Solve All Problems by Accepting the Bad Energy and Sending out the Good.
Renew Your Commitment When You Get up and Before You go to Sleep.
Accept Good and Bad Fortune With an Equal Mind.
Keep Your Vows Even at the Risk of Your Life.
Recognize Your Neurotic Tendencies, Overcome Them, Then Transcend Them.
Find a Teacher, Tame the Roving Mind, Choose a Lifestyle That Allows You to Practice.
Love Your Teacher, Enjoy Your Practice, Keep Your Vows.
Focus Your Body, Mind, and Spirit on the Path.
Exclude Nothing From Your Acceptance Practice: Train With a Whole Heart.
Always Meditate on Whatever You Resent.
Don't Depend on How the Rest of the World Is.
In This Life, Concentrate on Achieving What is Most Meaningful.
Don't Let Your Emotions Distract You, but Bring Them to Your Practice.
Don't Let Your Practice Become Irregular.
Free Yourself by First Watching, Then Analysing.
Don't Feel Sorry for Yourself.
Don't Be Jealous
Don't Expect any Applause.
The first modern (19th century) commentary on the root text, and the primary source for all subsequent commentaries. Timeless, honest, straightforward and always insightful about our human nature. A must-have for any Mind Training practitioner.
A contemporary reinterpretation of the proverbs, building on Jamgon Kongtrul's 19th century commentary, by the first man to teach Mind Training extensively in the West.
Written during a retreat in the high California desert by one of the foremost Buddhist intellectuals of our time. This commentary probably goes further than any other in making the Mind Training practice understandable and justifiable to a Western way of thinking. It also contains some very valuable 'lecture notes' taken by Sechibuwa, one of Chekawa's disciples who heard the teachings directly from the master.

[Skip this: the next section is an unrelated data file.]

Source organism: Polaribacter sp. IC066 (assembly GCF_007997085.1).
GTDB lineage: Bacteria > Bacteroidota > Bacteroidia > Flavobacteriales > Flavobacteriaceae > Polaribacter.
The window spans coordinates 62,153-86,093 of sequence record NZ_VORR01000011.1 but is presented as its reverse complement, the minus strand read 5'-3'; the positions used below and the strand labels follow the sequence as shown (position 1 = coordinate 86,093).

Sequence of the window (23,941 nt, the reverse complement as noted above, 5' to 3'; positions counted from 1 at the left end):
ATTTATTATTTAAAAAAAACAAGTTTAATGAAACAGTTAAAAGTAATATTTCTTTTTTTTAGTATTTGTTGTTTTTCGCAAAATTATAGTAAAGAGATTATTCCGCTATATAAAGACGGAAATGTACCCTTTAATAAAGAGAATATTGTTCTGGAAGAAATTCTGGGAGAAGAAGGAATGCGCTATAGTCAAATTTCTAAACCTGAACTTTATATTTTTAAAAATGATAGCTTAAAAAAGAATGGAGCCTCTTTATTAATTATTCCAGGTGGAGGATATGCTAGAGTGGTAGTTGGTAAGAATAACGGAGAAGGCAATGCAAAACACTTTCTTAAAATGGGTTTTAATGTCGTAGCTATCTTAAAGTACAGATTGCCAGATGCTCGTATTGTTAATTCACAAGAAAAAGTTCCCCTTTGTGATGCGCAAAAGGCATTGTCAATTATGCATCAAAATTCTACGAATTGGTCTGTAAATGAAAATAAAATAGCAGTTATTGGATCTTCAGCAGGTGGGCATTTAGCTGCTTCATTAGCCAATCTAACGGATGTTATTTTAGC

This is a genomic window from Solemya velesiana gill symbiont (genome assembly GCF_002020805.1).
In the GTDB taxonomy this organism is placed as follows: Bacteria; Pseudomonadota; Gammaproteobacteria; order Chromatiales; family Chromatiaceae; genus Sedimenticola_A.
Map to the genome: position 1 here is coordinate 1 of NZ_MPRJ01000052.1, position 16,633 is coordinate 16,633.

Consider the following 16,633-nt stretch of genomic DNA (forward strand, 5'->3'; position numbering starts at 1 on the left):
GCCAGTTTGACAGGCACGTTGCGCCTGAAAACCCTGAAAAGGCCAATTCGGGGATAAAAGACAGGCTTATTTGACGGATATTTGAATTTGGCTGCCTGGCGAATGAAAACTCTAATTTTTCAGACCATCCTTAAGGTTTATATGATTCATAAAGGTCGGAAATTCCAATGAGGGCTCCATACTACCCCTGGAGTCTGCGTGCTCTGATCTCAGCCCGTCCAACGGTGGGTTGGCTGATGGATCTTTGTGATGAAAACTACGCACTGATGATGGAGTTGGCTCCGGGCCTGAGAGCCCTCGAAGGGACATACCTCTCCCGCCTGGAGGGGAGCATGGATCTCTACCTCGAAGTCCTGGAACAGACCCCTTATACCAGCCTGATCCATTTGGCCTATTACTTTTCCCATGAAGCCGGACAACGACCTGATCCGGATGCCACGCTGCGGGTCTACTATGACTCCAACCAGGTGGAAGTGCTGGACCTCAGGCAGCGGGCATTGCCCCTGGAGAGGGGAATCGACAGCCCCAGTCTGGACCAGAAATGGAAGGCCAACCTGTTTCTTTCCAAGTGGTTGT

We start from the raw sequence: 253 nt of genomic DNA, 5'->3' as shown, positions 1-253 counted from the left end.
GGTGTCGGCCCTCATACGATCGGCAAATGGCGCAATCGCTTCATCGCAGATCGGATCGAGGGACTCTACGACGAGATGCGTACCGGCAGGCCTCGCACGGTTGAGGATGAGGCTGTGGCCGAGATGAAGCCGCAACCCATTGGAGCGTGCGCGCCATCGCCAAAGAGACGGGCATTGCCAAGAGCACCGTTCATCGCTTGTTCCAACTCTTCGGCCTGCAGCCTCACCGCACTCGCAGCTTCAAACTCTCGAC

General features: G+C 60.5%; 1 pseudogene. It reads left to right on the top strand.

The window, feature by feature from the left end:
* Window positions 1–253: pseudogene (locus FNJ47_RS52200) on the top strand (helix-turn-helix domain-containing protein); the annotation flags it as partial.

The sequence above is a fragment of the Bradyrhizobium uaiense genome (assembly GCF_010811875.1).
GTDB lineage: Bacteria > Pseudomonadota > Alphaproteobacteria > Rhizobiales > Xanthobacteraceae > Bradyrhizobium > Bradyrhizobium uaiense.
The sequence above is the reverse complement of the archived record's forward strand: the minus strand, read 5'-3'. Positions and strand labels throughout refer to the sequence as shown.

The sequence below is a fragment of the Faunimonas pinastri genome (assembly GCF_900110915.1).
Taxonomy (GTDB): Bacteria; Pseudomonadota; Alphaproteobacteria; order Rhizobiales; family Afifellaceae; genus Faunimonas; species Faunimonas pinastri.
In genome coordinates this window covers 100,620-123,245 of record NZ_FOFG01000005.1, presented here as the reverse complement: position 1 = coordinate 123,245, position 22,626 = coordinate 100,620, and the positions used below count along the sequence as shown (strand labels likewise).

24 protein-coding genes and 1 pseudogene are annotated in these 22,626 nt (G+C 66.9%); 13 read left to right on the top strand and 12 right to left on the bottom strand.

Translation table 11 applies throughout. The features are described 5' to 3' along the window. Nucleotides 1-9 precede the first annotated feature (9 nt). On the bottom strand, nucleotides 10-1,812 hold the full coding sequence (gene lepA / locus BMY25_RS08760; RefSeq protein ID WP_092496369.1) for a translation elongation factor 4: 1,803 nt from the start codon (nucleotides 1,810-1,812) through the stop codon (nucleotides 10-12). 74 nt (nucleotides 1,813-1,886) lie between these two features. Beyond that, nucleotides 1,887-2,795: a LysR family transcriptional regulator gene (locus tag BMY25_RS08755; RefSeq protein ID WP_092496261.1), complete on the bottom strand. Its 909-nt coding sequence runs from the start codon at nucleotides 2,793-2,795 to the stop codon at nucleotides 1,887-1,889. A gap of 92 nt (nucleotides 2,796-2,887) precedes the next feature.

For many readers this is the most-beloved commentary on the Mind Training practice, by one of the most prominent Tibetan lamas of the 20th century. Contains many fascinating Buddhist stories not included in the extrats on this website.
As well as much more extensive commentaries on the proverbs than are quoted in the main Mind Training site, this also contains answers to many key questions on the teachings asked by Osho's disciples.
Probably the most accessible introduction to the Mind Training practice. Pema combines a deep understanding of the Western Mind, deep immersion in the Tibetan tradition, and a wonderful sense of humor about human nature. This book is unique in that Pema shares with us her own struggles and failures, and shows, using examples that we Westerners can relate to, how the proverbs can gently bring us back to the path. Her humor, understanding, and love shine through this book
An excellent, comprehensive, and accessible introduction to the Mind Training tradition by two Tibetan lamas, which in addition to commentaries on Chekawa's proverbs also includes commentaries on Atisha's 'Jewel Rosary of an Awakening Warrior' and Langri Tangpa's 'Eight Verses on Mind Training'.